Album Review: Home Video // Lucy Dacus


Three years after the release of Historian, American indie-rock singer Lucy Dacus returns with a collection of captivating, intimate songs which make up her latest album, Home Video.

While vocal cameos are made by boy genius members Phoebe Bridgers and Julien Baker, there is no doubt that this is a Lucy Dacus release, as the songwriting is deeply personal, with a confessional style to it. The album opener ‘Hot & Heavy’ starts off slow but becomes a powerful, pulsing track. It is at once nostalgic and bittersweet, as Dacus recounts how the people around her have changed, particularly through the lyrics “You used to be so sweet / Now you’re a firecracker on a crowded street.’”

‘Christine’, by contrast, is a highly emotional, softer piano-heavy ballad—an almost musical diary entry that allows the listener an insight into Dacus’s thoughts and feelings.

‘First Time’ is a percussion-heavy song, reflecting on the awkwardness of teenage relationships, though Dacus shows a level of compassion towards her past self when she sings “I can’t undo what I’ve done, and I wouldn’t want to”.

‘VBS’ is full of twanging guitars, taking the listener to Vacation Bible School, as Dacus sings about her first boyfriend. It’s a simple song but sometimes the simplest songs have the power to stop you in your tracks.

‘Cartwheel’ has a warmer, acoustic feel to it than the previous tracks as Dacus eases the listener into the latter half of the album. ‘Thumbs’, a staple of the singer’s live shows (and the subject of its very own Twitter account @releasethumbs), is a heavy story that is communicated perfectly through the minimal arrangements and Dacus’s impactful, unflinching vocals. The final words “you don’t owe him shit even if he said you did” linger, at once a sentiment for a friend and for anyone who needs to hear it.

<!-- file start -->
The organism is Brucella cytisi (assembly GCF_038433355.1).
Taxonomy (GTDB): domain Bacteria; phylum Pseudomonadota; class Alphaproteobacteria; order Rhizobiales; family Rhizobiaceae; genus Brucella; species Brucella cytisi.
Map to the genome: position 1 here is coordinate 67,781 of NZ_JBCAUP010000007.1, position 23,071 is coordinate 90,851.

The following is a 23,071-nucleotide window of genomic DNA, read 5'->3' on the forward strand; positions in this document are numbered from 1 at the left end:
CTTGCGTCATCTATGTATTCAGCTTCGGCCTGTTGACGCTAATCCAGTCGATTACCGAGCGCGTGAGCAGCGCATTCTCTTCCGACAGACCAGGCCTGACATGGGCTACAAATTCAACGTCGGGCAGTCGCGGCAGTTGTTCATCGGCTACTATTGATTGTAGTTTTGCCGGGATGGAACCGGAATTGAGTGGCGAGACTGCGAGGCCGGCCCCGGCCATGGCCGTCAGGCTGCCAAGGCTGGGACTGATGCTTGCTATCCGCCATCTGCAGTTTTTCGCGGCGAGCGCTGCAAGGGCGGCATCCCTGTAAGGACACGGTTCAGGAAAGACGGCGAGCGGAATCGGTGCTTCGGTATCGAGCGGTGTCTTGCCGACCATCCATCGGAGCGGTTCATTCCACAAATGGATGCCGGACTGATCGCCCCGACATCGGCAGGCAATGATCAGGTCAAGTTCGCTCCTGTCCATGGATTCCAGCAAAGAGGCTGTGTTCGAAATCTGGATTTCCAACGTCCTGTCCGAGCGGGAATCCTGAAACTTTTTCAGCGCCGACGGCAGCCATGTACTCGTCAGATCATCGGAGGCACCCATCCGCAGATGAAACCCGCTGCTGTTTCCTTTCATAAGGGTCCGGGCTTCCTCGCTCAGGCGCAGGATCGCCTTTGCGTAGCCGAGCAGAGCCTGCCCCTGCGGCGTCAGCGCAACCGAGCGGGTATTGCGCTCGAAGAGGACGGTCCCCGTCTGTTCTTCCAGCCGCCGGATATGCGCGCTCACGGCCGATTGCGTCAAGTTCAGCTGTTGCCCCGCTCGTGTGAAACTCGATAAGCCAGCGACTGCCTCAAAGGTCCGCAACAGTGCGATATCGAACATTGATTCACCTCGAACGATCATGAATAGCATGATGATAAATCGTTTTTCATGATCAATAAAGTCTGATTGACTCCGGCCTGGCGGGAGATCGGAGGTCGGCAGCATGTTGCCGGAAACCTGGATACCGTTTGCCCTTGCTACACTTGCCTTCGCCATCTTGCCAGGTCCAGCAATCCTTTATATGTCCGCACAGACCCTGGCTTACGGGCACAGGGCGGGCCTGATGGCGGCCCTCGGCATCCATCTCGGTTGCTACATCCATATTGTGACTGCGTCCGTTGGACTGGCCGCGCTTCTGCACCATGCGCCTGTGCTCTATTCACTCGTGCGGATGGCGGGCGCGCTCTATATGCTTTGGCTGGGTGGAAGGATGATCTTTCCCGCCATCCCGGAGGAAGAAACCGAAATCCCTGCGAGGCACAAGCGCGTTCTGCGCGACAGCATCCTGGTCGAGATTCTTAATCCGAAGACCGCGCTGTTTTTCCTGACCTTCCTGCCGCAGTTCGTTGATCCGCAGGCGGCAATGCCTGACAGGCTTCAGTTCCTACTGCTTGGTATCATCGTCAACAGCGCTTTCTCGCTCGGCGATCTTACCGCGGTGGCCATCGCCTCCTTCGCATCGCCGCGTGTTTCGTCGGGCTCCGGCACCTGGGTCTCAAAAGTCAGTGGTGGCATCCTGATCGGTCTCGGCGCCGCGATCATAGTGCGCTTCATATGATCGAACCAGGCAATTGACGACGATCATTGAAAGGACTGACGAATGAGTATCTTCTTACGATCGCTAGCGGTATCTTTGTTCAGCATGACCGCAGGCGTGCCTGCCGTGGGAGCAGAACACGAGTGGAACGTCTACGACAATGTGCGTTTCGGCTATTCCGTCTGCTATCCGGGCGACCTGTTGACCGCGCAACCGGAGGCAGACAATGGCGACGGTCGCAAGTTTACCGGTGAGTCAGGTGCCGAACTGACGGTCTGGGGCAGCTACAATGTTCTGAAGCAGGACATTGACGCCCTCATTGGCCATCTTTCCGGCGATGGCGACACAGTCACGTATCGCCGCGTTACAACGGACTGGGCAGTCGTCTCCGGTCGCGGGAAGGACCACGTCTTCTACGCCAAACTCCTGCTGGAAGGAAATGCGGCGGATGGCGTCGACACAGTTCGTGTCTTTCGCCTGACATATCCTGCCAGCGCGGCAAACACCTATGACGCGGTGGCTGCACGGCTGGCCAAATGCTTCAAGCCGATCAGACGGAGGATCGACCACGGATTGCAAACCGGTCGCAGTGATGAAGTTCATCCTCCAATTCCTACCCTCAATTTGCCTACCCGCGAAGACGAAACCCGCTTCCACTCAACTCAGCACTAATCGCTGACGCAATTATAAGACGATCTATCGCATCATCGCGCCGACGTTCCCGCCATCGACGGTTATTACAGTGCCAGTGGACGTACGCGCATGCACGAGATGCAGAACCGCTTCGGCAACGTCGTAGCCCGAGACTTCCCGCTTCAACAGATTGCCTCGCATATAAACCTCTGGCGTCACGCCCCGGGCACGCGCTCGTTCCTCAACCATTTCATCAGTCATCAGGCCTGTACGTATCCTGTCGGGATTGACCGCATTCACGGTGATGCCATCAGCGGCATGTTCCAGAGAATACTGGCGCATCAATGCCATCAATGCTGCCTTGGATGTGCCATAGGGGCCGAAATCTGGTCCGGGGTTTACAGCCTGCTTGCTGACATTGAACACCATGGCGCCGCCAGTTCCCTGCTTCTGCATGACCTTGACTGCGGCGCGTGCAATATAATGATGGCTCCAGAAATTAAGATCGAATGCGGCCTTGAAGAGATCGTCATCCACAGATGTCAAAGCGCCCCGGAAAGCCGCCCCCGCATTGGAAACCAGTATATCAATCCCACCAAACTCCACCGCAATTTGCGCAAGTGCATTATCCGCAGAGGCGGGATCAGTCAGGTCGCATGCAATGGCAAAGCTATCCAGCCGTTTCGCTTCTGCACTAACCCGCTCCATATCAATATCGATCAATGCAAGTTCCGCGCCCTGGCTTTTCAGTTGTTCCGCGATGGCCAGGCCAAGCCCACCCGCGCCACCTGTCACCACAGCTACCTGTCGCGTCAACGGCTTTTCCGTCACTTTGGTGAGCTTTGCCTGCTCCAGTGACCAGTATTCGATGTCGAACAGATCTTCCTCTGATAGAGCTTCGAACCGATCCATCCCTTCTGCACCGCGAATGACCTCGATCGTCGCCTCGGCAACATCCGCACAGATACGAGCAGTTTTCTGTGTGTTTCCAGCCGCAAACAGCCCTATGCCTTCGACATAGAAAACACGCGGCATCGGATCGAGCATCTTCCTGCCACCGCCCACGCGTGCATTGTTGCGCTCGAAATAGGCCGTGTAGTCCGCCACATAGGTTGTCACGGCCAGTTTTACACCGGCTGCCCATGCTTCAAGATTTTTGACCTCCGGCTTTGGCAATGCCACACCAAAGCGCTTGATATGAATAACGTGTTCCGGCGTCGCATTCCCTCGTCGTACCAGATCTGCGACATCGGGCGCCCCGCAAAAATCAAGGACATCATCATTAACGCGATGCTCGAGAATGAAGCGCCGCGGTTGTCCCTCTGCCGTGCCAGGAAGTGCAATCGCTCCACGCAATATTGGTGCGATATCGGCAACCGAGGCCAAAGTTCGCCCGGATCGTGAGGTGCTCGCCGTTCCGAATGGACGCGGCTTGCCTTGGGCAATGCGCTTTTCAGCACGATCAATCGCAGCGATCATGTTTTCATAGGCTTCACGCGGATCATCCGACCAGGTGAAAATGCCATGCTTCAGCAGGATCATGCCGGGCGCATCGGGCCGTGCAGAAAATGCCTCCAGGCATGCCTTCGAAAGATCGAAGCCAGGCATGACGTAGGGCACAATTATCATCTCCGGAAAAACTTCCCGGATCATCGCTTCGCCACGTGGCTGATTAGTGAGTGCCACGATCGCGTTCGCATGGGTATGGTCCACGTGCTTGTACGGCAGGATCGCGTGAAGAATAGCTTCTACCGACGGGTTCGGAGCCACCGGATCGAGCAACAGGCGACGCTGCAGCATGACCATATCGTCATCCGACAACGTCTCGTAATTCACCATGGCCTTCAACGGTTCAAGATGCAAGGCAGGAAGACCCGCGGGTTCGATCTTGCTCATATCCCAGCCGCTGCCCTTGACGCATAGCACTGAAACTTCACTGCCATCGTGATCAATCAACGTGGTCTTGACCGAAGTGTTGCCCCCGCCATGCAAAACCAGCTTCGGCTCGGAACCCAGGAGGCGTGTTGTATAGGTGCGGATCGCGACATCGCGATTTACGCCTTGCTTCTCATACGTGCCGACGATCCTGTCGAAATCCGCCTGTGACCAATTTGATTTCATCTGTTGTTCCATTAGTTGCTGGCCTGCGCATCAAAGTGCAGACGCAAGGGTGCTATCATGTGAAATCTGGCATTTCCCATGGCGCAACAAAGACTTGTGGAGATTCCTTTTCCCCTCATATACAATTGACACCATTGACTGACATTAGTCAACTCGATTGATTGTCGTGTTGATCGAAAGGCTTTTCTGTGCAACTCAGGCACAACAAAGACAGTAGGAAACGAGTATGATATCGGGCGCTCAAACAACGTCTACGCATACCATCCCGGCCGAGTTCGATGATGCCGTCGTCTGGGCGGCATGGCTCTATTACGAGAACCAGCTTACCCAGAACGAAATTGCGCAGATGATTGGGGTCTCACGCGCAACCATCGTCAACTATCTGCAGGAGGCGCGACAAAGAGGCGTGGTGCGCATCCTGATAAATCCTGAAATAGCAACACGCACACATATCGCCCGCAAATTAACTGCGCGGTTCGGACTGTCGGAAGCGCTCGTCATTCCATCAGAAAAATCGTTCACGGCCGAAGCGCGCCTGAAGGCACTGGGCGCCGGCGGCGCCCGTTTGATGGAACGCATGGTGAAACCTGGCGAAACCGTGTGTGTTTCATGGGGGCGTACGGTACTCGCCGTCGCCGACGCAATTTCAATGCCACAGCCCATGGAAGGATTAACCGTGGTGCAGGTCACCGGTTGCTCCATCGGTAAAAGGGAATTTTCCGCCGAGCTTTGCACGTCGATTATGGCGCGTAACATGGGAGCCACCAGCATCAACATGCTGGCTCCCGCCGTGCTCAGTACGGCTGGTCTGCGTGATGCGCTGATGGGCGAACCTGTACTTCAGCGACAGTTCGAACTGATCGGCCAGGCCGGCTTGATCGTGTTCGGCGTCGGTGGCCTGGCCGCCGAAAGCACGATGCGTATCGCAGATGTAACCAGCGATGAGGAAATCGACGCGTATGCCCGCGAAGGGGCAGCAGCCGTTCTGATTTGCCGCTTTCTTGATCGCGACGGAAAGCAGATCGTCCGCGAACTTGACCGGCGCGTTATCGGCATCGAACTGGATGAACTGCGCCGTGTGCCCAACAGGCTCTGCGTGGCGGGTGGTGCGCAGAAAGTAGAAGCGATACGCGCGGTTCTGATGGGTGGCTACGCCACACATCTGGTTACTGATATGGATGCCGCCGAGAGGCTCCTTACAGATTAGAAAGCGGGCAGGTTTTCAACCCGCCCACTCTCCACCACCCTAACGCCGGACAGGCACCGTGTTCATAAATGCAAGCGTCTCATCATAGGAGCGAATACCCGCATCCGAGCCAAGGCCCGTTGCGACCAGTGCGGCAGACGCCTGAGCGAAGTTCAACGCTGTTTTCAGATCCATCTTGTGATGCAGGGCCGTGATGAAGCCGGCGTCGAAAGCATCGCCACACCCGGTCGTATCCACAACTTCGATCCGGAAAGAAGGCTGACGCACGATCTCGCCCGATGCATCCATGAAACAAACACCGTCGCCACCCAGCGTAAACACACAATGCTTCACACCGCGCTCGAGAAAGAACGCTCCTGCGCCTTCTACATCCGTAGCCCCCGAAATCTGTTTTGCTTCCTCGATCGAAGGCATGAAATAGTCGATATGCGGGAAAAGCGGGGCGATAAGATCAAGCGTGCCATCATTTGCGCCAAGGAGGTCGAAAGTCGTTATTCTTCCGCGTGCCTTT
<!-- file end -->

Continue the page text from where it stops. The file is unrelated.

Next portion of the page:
‘Going Going Gone’ is a slower, softer track—with vocal accompaniments from Phoebe Bridgers and Julien Baker— which allows the listener to immerse themselves in the awkward teenage romance at play. The vocal harmonies are rich and compliment each other perfectly.

‘Partner in Crime’ is full of synths and heavy guitar, the auto-tuned vocals giving this track a different edge to the previous songs. ‘Brando’ is littered with strumming guitars and tongue-in-cheek lyrics, as Dacus recounts an old love and how fantasy and reality—of this person and their romance—doesn’t match up. 

The penultimate track on the album, ‘Please Stay’, is simple, stripped-back, and yet the most impactful track on the album. The track feels heavy yet Dacus’s vocals are soft and unwavering. The final track, ‘Triple Dog Dare’, launches the listener into a young, queer romance. It’s a song about connection, loss, longing, and relief. In a year that’s been full of uncertainty and hopelessness, the soaring, screeching ending of this track feels like letting go of the breath we’ve been holding for ages.

Home Video is a triumph of a third album from Dacus. Like many of us this year, she looks back on her past to provide an album that is sensitive, vulnerable but also soothing and comforting. Through the varied musical and vocal arrangements employed, Dacus is not only able to show how much care has gone into the making of this album but she also shows the flawed, vulnerable side to herself and suggests that we should not be afraid to show these sides of ourselves either.

Words by Jen Rose

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